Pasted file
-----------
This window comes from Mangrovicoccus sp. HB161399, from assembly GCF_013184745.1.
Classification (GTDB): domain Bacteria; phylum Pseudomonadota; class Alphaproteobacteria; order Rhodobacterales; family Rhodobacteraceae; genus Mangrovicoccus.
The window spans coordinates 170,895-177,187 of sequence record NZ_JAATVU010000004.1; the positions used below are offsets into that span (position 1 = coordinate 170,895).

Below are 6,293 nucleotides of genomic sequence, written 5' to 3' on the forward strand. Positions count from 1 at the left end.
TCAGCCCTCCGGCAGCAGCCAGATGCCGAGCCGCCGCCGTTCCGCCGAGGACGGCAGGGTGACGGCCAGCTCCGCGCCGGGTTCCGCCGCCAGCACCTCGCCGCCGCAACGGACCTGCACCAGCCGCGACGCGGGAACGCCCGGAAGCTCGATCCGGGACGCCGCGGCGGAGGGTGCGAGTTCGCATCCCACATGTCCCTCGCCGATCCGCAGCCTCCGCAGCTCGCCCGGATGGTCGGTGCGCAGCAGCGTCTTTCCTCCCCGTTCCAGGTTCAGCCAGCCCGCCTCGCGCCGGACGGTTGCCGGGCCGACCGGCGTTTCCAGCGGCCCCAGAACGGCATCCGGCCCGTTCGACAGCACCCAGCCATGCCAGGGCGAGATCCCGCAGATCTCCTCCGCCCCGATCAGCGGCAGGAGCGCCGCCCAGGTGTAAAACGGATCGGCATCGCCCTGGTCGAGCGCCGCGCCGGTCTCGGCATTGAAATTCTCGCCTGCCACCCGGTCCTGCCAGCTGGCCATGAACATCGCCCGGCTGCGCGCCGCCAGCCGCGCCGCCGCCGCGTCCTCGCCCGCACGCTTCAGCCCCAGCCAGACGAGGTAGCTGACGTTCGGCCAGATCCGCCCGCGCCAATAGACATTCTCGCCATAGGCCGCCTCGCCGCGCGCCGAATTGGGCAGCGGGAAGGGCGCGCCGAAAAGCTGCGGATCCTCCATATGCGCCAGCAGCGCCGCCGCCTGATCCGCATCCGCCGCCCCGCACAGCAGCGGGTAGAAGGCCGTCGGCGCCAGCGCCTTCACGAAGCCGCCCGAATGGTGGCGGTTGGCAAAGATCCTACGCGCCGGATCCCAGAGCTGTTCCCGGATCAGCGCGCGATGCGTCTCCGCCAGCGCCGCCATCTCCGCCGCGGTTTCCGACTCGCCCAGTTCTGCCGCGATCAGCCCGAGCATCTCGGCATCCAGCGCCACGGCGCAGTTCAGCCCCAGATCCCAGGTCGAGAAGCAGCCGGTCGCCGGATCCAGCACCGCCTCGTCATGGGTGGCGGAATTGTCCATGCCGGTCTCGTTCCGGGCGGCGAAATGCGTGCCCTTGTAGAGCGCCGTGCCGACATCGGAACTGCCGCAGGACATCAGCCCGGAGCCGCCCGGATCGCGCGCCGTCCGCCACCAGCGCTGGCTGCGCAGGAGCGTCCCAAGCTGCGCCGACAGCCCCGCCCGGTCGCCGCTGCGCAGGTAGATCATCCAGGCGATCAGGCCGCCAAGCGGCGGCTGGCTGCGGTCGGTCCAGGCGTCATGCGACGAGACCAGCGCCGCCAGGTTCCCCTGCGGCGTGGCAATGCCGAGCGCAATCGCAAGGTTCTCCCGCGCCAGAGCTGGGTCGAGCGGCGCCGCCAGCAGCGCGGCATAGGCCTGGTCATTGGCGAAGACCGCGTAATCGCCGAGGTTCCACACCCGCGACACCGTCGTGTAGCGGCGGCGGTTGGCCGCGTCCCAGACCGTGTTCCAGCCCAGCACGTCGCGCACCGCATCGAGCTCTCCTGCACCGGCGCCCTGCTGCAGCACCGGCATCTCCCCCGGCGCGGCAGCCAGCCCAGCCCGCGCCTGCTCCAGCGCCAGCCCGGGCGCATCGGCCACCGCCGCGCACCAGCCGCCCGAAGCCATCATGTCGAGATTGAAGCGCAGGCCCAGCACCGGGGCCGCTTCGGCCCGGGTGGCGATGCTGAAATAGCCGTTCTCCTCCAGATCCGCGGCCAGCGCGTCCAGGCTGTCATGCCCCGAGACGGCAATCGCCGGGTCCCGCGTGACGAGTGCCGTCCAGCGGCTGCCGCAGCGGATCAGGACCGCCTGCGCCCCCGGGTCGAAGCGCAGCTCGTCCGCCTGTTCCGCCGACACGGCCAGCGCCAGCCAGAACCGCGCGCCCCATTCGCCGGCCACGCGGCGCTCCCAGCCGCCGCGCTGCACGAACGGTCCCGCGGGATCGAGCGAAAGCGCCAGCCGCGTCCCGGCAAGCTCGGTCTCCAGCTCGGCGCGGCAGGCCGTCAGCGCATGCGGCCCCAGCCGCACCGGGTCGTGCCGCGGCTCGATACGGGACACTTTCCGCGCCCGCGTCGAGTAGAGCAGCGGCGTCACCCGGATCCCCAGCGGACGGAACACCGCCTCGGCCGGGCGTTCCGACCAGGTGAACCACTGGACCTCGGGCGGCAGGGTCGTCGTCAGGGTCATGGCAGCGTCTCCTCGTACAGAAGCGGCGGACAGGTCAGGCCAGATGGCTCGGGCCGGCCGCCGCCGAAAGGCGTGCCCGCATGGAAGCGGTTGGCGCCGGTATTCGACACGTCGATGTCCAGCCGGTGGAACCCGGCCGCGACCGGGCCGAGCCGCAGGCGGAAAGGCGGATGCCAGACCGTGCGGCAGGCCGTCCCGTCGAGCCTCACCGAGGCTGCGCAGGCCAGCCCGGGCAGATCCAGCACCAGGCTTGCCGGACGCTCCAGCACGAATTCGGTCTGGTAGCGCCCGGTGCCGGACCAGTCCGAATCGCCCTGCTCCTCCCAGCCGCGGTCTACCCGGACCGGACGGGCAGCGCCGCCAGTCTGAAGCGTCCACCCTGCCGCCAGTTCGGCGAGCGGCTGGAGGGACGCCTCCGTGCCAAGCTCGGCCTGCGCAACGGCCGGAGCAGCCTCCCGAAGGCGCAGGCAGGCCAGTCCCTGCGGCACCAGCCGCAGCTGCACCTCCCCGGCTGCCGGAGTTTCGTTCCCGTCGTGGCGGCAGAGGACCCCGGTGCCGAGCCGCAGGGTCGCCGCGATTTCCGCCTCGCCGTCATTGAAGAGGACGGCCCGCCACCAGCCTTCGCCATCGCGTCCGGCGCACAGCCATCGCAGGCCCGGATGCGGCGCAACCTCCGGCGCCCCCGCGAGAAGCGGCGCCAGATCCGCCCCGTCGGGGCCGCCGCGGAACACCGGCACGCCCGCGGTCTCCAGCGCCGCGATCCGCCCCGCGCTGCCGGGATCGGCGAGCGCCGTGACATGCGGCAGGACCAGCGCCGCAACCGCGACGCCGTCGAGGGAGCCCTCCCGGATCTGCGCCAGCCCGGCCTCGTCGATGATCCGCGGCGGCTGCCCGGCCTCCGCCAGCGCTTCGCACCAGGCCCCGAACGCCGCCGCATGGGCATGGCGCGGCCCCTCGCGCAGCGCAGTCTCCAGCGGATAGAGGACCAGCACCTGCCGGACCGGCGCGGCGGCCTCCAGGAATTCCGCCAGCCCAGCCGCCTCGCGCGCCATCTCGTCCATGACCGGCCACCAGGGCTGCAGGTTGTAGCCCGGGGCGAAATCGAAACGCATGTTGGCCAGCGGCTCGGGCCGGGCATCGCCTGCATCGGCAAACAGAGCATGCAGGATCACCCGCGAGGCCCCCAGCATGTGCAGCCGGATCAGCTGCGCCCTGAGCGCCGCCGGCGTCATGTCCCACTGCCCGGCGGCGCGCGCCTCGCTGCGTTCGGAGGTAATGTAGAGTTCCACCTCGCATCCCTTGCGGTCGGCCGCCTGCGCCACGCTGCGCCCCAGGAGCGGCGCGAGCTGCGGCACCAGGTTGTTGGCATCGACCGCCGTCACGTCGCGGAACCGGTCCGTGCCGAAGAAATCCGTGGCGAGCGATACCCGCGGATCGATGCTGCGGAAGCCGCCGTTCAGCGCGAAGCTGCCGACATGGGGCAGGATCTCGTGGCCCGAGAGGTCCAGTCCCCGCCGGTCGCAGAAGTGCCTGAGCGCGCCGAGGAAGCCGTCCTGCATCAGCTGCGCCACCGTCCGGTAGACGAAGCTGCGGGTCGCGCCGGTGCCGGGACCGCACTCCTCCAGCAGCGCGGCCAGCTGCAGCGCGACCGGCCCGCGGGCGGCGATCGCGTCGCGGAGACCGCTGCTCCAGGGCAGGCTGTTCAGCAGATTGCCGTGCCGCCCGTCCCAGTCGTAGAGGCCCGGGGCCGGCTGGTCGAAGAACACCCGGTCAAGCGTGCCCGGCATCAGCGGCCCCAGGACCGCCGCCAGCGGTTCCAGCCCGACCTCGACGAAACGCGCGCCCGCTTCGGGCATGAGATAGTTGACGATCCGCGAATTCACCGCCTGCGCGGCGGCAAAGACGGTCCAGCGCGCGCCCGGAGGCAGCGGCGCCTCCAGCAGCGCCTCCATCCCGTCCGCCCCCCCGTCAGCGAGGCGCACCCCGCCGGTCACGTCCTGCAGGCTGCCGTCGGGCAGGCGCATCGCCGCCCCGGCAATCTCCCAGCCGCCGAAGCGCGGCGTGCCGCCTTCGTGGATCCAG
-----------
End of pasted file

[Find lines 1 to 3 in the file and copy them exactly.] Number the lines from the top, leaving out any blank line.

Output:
This window comes from Mangrovicoccus sp. HB161399, from assembly GCF_013184745.1.
Classification (GTDB): domain Bacteria; phylum Pseudomonadota; class Alphaproteobacteria; order Rhodobacterales; family Rhodobacteraceae; genus Mangrovicoccus.
The window spans coordinates 170,895-177,187 of sequence record NZ_JAATVU010000004.1; the positions used below are offsets into that span (position 1 = coordinate 170,895).